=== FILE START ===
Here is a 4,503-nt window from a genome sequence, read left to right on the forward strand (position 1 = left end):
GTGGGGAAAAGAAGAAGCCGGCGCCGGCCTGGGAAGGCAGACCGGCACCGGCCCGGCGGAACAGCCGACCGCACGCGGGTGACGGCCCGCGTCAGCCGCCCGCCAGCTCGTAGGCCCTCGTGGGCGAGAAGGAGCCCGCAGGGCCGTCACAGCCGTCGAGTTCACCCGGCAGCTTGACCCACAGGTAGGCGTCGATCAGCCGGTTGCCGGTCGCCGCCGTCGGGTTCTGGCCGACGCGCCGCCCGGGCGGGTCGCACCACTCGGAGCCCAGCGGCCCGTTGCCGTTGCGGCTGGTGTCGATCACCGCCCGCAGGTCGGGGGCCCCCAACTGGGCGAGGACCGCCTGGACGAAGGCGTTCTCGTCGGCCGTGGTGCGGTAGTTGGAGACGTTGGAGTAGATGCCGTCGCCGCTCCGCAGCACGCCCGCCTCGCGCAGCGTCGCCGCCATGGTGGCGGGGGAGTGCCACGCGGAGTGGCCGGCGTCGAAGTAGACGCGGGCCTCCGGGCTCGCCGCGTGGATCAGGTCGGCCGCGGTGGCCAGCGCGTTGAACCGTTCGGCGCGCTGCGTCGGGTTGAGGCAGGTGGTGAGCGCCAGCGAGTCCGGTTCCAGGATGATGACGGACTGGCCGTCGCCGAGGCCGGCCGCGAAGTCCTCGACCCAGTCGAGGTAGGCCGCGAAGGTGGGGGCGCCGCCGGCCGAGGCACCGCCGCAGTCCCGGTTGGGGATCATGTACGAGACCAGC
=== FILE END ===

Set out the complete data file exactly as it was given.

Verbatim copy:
Here is a 4,503-nt window from a genome sequence, read left to right on the forward strand (position 1 = left end):
GTGGGGAAAAGAAGAAGCCGGCGCCGGCCTGGGAAGGCAGACCGGCACCGGCCCGGCGGAACAGCCGACCGCACGCGGGTGACGGCCCGCGTCAGCCGCCCGCCAGCTCGTAGGCCCTCGTGGGCGAGAAGGAGCCCGCAGGGCCGTCACAGCCGTCGAGTTCACCCGGCAGCTTGACCCACAGGTAGGCGTCGATCAGCCGGTTGCCGGTCGCCGCCGTCGGGTTCTGGCCGACGCGCCGCCCGGGCGGGTCGCACCACTCGGAGCCCAGCGGCCCGTTGCCGTTGCGGCTGGTGTCGATCACCGCCCGCAGGTCGGGGGCCCCCAACTGGGCGAGGACCGCCTGGACGAAGGCGTTCTCGTCGGCCGTGGTGCGGTAGTTGGAGACGTTGGAGTAGATGCCGTCGCCGCTCCGCAGCACGCCCGCCTCGCGCAGCGTCGCCGCCATGGTGGCGGGGGAGTGCCACGCGGAGTGGCCGGCGTCGAAGTAGACGCGGGCCTCCGGGCTCGCCGCGTGGATCAGGTCGGCCGCGGTGGCCAGCGCGTTGAACCGTTCGGCGCGCTGCGTCGGGTTGAGGCAGGTGGTGAGCGCCAGCGAGTCCGGTTCCAGGATGATGACGGACTGGCCGTCGCCGAGGCCGGCCGCGAAGTCCTCGACCCAGTCGAGGTAGGCCGCGAAGGTGGGGGCGCCGCCGGCCGAGGCACCGCCGCAGTCCCGGTTGGGGATCATGTACGAGACCAGC